When my wife and I back-packed around the world on our honeymoon, we found ourselves in Singapore a few days before Thaipusam, a religious festival celebrating the Hindu deity Lord Subrahmanya (also known as Lord Murugan). The festival features hundreds of devout Hindus, some of whom pierce their tongues and cheeks with skewers and parade through the heart of the city carrying carafes of milk on their heads. We decided to stick around to see something we’d never seen before. That decision forever changed the way we travel.
On the morning of Thaipusam, Debbie and I woke at 4 a.m. and walked to colorful Sri Srinivasa Perumal Temple to watch the participants, clad in yellow sarongs, shish kebab themselves. They wore huge, tiered, metal headdresses called kavadis that were adorned with flowers, mirrors and peacock feathers. We marched along with the human pincushions in the three-hour procession and celebrated with their families, who embraced us and invited us into their homes. We became a part of the local scene—travelers immersed in the culture rather than insulated tourists seeing the world from behind the windows of an air-conditioned bus.
From then on, we’ve planned our travels around unusual celebrations. We’ve participated in the Boryeong Mud Festival in South Korea, where 2.2 million people wrestle in the town’s mineral-rich mud. We’ve partied at the World’s Shortest St. Patrick’s Day Parade in Hot Springs, Ark., where leprechauns, marching bands, floats and Irish Elvis impersonators travel down a street a mere 98 feet long. We’ve experienced the Typewriter Toss (in Springfield, Mo.), the Bonnie and Clyde Festival (in Gibsland, La.) and the World Rock Paper Scissors Championships (in Toronto).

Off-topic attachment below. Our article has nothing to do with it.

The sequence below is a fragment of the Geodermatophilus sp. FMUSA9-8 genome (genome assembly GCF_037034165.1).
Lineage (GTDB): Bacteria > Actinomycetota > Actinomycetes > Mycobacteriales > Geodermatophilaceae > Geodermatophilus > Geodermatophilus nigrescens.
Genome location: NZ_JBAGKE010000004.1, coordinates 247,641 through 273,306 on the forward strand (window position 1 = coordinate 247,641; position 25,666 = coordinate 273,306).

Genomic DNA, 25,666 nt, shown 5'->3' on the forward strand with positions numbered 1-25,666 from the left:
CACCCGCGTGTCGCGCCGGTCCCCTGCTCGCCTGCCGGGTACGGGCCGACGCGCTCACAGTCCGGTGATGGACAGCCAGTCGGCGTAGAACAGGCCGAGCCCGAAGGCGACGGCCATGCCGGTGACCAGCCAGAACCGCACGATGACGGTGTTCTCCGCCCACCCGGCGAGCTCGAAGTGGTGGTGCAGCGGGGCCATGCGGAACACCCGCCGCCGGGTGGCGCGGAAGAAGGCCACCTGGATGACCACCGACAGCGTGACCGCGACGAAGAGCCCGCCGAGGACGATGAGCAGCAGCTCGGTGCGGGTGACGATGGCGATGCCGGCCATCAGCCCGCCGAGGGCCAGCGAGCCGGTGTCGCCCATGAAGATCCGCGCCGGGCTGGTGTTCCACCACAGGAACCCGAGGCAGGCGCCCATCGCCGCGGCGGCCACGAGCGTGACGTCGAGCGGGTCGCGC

If those adventures sound bizarre, that’s probably because they are. But by planning our travels around quirky, surreal and downright strange happenings, we’ve experienced some highly memorable events, such as:
Blobfest We were among the more than 1,000 people who ran screaming from the restored Colonial Theatre in Phoenixville, Pa., on a Friday night in July to re-enact the iconic scene from the 1958 science-fiction cult favorite The Blob. In the low-budget horror film, shot in Phoenixville and starring Steve McQueen, the gelatinous, amoebalike alien oozes through the projection booth. Launched in 2000, the annual Blobfest begins with a campy, 90-minute stage show that features movie-prop collector Wes Shank displaying the original Blob—a red silicone glob in a five-gallon drum. The celebration continues with the annual Blob Ball (a 1950s-style party), continuous screenings of The Blob and—my favorite—the Fire Extinguisher Parade honoring the fire-fighting equipment from the local high school that McQueen and the town’s teenagers used to save the world by freezing the creature. www.thecolonialtheatre.com
WEIRDNESS FACTOR (out of five): ★ ★ ★ ★